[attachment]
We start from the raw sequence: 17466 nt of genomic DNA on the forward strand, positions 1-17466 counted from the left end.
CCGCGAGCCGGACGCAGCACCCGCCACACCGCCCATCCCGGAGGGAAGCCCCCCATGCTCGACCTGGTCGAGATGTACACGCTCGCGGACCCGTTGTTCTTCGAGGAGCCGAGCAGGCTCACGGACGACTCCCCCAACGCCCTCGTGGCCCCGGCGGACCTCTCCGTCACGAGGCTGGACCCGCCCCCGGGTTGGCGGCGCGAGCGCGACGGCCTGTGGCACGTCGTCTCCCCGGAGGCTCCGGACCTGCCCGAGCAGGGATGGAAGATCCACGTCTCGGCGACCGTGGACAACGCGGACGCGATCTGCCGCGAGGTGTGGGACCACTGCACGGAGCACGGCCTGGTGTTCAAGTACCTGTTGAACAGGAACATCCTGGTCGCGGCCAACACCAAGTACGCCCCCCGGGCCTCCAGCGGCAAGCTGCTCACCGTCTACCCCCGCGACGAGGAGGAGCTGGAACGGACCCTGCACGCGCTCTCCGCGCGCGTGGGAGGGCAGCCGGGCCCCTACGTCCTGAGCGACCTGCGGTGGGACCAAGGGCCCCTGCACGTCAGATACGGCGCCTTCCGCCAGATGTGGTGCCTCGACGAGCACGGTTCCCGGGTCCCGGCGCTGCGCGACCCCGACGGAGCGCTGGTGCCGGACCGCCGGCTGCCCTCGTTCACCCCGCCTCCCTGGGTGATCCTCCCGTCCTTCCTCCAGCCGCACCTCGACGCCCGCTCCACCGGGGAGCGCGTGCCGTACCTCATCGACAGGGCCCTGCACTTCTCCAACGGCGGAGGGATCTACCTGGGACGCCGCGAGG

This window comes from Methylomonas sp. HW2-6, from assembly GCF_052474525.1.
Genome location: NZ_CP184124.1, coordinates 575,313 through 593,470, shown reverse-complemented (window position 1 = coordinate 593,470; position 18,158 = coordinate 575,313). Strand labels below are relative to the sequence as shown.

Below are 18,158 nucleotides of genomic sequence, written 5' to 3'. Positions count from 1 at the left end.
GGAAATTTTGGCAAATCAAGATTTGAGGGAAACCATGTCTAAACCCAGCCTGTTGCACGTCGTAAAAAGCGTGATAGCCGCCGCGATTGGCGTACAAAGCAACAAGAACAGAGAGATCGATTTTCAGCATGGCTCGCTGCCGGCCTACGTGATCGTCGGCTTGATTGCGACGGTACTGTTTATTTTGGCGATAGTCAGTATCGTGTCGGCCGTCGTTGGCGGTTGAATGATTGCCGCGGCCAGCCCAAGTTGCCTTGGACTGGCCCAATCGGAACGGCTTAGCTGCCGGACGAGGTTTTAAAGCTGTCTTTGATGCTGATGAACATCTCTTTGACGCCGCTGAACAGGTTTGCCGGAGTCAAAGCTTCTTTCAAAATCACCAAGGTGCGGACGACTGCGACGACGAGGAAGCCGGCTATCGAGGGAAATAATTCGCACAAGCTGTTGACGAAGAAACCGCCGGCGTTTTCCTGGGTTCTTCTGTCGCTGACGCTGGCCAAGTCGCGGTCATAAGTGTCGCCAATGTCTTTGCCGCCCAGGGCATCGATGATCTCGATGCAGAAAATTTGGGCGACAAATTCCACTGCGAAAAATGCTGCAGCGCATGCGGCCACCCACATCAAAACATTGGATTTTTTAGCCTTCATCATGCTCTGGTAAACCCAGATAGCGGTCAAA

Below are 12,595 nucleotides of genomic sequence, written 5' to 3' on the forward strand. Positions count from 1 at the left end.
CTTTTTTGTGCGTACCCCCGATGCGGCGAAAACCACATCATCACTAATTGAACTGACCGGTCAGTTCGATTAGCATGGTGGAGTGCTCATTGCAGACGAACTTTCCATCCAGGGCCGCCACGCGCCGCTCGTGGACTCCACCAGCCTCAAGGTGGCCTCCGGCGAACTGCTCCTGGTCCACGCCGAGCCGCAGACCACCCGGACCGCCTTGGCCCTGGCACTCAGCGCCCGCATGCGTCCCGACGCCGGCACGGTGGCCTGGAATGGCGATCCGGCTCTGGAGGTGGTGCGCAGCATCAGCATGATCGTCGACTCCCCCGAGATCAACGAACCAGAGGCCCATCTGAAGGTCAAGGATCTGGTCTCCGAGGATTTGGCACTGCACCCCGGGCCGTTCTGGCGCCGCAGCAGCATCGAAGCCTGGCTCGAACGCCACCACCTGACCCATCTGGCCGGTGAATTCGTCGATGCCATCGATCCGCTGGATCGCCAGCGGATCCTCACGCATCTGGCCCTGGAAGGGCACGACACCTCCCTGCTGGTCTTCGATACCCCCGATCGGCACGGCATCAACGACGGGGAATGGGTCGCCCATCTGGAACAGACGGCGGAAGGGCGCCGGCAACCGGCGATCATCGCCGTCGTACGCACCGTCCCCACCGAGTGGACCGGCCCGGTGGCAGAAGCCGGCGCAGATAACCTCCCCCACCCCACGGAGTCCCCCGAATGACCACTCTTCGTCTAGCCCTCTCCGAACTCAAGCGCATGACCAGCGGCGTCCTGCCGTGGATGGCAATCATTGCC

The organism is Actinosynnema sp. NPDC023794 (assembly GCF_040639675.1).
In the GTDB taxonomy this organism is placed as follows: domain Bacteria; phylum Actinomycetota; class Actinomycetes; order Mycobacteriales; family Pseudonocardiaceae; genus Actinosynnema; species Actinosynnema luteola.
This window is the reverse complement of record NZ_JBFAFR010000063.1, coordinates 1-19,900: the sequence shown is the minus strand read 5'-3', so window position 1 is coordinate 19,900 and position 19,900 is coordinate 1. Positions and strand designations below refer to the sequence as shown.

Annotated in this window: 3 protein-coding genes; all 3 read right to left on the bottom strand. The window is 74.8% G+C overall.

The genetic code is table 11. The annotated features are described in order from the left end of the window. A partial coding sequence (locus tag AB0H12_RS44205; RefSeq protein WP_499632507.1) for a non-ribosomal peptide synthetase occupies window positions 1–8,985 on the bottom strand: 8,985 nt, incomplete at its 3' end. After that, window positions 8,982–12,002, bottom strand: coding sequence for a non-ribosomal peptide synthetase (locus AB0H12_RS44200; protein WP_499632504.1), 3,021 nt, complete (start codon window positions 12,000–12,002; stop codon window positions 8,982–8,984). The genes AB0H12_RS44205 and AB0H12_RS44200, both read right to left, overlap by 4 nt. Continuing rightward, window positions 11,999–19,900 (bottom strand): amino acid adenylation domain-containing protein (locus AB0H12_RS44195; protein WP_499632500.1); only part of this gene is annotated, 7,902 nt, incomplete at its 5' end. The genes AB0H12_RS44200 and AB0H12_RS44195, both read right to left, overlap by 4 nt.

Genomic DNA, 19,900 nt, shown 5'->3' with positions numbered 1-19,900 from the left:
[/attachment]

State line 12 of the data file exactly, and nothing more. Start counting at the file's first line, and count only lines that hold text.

Annotated in this window: 3 protein-coding genes; all 3 read right to left on the bottom strand. The window is 74.8% G+C overall.